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Most Americans Think ‘Marketing Tactic’ When They Read ‘Green’

Seven in ten Americans either “strongly” or “somewhat” agree that when companies call a product “green” (meaning better for the environment), it is usually just a “marketing tactic,” according to an Ipsos Reid study.

Consumers appear to be wary of companies who label their products as being green, or environmentally friendly, MediaPost reports.

Seventy-five percent of men believe that labeling a product green is just a marketing tactic, compared to 65 percent of women.

Seventy-two percent of Americans living in the south are the most likely in all U.S. regions to believe that labelling a product green is just a marketing tactic.

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2 thoughts on “Most Americans Think ‘Marketing Tactic’ When They Read ‘Green’

  1. This just points up the fact that environmental marketing needs a different junior – Dale Earnhardt, not Ed Begley, as its spokesperson.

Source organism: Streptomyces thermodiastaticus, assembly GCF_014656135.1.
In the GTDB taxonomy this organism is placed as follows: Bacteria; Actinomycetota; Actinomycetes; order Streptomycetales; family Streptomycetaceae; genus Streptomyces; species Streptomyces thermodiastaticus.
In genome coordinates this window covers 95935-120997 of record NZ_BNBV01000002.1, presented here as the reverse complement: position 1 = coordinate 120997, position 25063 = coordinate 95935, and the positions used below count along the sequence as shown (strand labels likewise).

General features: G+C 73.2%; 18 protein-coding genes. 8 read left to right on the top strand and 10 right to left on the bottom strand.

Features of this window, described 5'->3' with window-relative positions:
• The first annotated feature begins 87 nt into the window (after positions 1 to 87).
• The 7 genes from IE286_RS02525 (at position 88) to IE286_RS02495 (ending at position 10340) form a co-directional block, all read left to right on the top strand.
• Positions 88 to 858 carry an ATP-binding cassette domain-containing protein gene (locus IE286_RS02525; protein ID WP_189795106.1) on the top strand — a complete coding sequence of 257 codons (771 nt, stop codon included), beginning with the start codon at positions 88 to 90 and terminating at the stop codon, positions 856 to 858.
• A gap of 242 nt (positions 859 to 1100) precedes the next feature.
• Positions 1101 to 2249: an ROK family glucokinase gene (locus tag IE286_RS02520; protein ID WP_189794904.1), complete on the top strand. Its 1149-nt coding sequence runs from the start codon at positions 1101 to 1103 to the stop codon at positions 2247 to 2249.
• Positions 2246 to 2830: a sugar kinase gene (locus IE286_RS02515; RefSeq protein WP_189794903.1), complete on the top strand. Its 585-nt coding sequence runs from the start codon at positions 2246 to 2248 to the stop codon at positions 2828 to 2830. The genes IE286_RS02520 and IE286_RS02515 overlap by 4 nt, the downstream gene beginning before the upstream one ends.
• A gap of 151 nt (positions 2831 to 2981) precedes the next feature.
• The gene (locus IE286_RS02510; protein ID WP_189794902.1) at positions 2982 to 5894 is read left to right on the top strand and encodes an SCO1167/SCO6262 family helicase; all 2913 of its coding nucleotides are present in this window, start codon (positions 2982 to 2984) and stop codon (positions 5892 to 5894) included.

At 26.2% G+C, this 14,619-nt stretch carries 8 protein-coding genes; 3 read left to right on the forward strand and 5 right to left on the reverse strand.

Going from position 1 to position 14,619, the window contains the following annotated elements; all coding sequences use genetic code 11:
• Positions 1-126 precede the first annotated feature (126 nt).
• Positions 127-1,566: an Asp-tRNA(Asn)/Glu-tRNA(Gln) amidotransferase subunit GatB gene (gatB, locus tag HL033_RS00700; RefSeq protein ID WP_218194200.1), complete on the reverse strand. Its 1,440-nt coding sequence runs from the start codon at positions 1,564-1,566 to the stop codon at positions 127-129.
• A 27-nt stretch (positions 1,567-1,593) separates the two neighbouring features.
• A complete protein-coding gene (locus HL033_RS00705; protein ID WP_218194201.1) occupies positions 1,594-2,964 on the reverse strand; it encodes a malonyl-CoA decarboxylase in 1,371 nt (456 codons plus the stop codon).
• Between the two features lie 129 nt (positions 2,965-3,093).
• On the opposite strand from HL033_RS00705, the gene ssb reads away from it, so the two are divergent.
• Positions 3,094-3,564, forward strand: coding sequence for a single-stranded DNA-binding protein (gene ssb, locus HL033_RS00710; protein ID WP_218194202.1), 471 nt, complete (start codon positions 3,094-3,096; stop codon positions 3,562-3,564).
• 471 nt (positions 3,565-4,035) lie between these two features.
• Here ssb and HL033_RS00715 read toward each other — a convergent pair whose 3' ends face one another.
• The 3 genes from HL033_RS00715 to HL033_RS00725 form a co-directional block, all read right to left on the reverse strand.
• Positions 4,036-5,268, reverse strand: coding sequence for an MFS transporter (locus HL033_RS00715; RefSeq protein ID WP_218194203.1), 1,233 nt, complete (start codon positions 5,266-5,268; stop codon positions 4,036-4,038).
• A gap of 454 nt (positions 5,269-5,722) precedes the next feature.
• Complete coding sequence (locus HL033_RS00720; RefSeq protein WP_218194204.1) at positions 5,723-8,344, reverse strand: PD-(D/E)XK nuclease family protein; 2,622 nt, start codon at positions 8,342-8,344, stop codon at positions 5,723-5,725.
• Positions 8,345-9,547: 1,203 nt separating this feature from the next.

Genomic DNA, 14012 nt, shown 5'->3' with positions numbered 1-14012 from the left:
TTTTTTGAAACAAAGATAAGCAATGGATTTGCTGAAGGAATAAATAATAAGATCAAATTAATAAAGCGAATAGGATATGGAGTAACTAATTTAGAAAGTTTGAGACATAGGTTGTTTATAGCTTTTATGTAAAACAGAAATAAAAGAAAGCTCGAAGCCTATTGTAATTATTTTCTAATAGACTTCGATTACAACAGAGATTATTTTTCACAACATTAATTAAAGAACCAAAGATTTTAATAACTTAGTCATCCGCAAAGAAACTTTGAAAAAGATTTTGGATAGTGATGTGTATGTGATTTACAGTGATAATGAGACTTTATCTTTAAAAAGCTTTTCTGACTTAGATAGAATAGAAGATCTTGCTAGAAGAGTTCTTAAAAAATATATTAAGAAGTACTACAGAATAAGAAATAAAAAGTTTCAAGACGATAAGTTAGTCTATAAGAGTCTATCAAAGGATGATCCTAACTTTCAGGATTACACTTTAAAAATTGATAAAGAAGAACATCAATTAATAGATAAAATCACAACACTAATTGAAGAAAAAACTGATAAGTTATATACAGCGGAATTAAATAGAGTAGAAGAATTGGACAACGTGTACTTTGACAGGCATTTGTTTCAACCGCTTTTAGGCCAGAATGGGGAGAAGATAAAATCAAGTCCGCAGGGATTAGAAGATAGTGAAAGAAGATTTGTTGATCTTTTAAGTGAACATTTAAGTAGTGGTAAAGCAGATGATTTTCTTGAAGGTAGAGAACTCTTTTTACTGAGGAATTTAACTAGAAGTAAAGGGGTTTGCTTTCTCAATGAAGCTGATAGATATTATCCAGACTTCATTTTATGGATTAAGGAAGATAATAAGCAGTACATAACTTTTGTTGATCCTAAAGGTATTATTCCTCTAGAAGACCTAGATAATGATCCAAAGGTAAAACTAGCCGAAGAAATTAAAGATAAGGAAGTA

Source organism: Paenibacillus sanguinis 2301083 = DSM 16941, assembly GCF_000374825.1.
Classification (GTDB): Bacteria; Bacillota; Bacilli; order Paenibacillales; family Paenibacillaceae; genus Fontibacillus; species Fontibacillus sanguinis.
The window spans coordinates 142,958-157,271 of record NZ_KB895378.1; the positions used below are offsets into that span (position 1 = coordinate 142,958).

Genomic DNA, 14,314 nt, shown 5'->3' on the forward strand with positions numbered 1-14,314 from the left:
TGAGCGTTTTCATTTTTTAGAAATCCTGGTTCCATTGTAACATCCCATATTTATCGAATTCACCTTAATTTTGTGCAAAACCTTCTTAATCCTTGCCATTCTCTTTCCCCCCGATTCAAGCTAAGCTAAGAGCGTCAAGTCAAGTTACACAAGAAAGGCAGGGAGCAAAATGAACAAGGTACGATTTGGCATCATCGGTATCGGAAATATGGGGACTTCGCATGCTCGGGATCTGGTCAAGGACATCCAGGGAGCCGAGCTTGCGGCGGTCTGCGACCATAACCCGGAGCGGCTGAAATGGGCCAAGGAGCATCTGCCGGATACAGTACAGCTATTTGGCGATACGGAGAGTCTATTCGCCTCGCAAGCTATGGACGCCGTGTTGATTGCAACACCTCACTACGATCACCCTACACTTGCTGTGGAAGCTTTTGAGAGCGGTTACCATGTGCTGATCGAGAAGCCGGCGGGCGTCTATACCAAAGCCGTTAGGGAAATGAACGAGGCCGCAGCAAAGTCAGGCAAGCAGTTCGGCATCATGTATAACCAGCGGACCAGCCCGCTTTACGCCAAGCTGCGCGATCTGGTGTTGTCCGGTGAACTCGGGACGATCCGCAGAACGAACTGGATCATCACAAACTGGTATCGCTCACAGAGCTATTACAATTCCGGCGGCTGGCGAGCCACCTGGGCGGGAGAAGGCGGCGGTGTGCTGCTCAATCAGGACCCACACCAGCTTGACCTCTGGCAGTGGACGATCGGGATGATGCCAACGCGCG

Right now climate change is viewed as liberal claptrap (unless you’re talking about corn-based ethanol) in the heartland.

    The cause needs heartland spokespeople. Energy independence, not environmentalism is the lever to move this group.

    They buy solar energy to stick it to “the man”, not save the tundra.

    Until we on the coast get this, progress will be s_l_o_w.

  2. I agree Jon. There’s too much political baggage tied to terms like environmentalism and sustainability – especially in the southeast, to be sold wholesale to all Americans in the same way.
    From a purely marketing point of view I agree with your idea of reframing sustainability as “sticking it to the man”, but what if we could get the same effect with going further back into American southern and midwestern ideals and hit on rugged self reliance.
    Your one small comment speaks to the entire sustainability and environmental movement’s greatest threat and potential strength, how the message is received…

    Can sustainability be sold by activists, teachers, and even corporations as an active and evolving way of thought, based on reason, that defines a generation (and eventually possibly our species)? Or will it be remembered as a marketing ploy or some political agenda?

    I would say on an endless timeline, sustainability is easily recognizable as real, important, and valuable as an M.O. for any organization or civilization for that matter. Unfortunately we don’t have an endless timeline, and as Jon alluded to, this is a new idea that needs to be made palatable to everyone.

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